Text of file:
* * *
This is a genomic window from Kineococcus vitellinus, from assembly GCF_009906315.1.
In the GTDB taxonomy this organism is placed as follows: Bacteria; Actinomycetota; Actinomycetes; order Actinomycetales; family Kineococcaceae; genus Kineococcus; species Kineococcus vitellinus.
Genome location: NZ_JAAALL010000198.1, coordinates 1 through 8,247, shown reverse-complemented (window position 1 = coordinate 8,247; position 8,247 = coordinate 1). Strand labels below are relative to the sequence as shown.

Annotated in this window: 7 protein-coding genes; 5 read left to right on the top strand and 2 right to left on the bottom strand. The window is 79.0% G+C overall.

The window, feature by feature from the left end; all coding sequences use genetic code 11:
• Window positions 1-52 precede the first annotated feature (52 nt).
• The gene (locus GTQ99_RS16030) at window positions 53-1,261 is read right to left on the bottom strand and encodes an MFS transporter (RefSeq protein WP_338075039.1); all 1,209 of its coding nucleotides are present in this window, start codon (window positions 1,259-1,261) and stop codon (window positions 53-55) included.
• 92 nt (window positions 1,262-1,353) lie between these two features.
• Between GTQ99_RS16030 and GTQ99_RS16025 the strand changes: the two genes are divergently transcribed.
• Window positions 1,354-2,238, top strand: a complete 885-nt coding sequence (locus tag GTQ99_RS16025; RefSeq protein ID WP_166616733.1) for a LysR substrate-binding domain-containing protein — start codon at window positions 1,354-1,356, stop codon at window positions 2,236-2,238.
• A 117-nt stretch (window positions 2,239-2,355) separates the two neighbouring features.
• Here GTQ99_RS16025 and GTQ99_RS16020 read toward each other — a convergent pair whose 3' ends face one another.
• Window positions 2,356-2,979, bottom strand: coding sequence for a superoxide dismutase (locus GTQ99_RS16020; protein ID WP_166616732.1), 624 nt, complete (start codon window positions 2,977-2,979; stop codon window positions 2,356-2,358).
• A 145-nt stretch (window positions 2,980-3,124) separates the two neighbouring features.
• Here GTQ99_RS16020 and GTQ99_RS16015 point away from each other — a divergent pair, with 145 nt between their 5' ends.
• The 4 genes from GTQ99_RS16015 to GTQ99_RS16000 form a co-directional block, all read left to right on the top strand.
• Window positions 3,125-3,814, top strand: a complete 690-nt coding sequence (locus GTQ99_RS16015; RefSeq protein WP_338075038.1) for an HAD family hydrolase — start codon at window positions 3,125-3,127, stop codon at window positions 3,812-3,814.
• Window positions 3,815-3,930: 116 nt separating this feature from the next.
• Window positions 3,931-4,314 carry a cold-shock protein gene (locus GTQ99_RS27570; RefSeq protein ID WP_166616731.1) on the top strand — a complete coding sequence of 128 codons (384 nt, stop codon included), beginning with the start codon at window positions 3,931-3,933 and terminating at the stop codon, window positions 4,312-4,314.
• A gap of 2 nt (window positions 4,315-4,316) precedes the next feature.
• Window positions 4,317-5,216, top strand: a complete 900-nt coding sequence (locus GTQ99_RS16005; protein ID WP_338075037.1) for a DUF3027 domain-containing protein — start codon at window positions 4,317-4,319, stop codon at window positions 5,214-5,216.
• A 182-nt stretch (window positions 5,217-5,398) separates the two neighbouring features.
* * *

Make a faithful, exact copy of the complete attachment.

This is a genomic window from Kineococcus vitellinus, from assembly GCF_009906315.1.
In the GTDB taxonomy this organism is placed as follows: Bacteria; Actinomycetota; Actinomycetes; order Actinomycetales; family Kineococcaceae; genus Kineococcus; species Kineococcus vitellinus.
Genome location: NZ_JAAALL010000198.1, coordinates 1 through 8,247, shown reverse-complemented (window position 1 = coordinate 8,247; position 8,247 = coordinate 1). Strand labels below are relative to the sequence as shown.

Annotated in this window: 7 protein-coding genes; 5 read left to right on the top strand and 2 right to left on the bottom strand. The window is 79.0% G+C overall.

The window, feature by feature from the left end; all coding sequences use genetic code 11:
• Window positions 1-52 precede the first annotated feature (52 nt).
• The gene (locus GTQ99_RS16030) at window positions 53-1,261 is read right to left on the bottom strand and encodes an MFS transporter (RefSeq protein WP_338075039.1); all 1,209 of its coding nucleotides are present in this window, start codon (window positions 1,259-1,261) and stop codon (window positions 53-55) included.
• 92 nt (window positions 1,262-1,353) lie between these two features.
• Between GTQ99_RS16030 and GTQ99_RS16025 the strand changes: the two genes are divergently transcribed.
• Window positions 1,354-2,238, top strand: a complete 885-nt coding sequence (locus tag GTQ99_RS16025; RefSeq protein ID WP_166616733.1) for a LysR substrate-binding domain-containing protein — start codon at window positions 1,354-1,356, stop codon at window positions 2,236-2,238.
• A 117-nt stretch (window positions 2,239-2,355) separates the two neighbouring features.
• Here GTQ99_RS16025 and GTQ99_RS16020 read toward each other — a convergent pair whose 3' ends face one another.
• Window positions 2,356-2,979, bottom strand: coding sequence for a superoxide dismutase (locus GTQ99_RS16020; protein ID WP_166616732.1), 624 nt, complete (start codon window positions 2,977-2,979; stop codon window positions 2,356-2,358).
• A 145-nt stretch (window positions 2,980-3,124) separates the two neighbouring features.
• Here GTQ99_RS16020 and GTQ99_RS16015 point away from each other — a divergent pair, with 145 nt between their 5' ends.
• The 4 genes from GTQ99_RS16015 to GTQ99_RS16000 form a co-directional block, all read left to right on the top strand.
• Window positions 3,125-3,814, top strand: a complete 690-nt coding sequence (locus GTQ99_RS16015; RefSeq protein WP_338075038.1) for an HAD family hydrolase — start codon at window positions 3,125-3,127, stop codon at window positions 3,812-3,814.
• Window positions 3,815-3,930: 116 nt separating this feature from the next.
• Window positions 3,931-4,314 carry a cold-shock protein gene (locus GTQ99_RS27570; RefSeq protein ID WP_166616731.1) on the top strand — a complete coding sequence of 128 codons (384 nt, stop codon included), beginning with the start codon at window positions 3,931-3,933 and terminating at the stop codon, window positions 4,312-4,314.
• A gap of 2 nt (window positions 4,315-4,316) precedes the next feature.
• Window positions 4,317-5,216, top strand: a complete 900-nt coding sequence (locus GTQ99_RS16005; protein ID WP_338075037.1) for a DUF3027 domain-containing protein — start codon at window positions 4,317-4,319, stop codon at window positions 5,214-5,216.
• A 182-nt stretch (window positions 5,217-5,398) separates the two neighbouring features.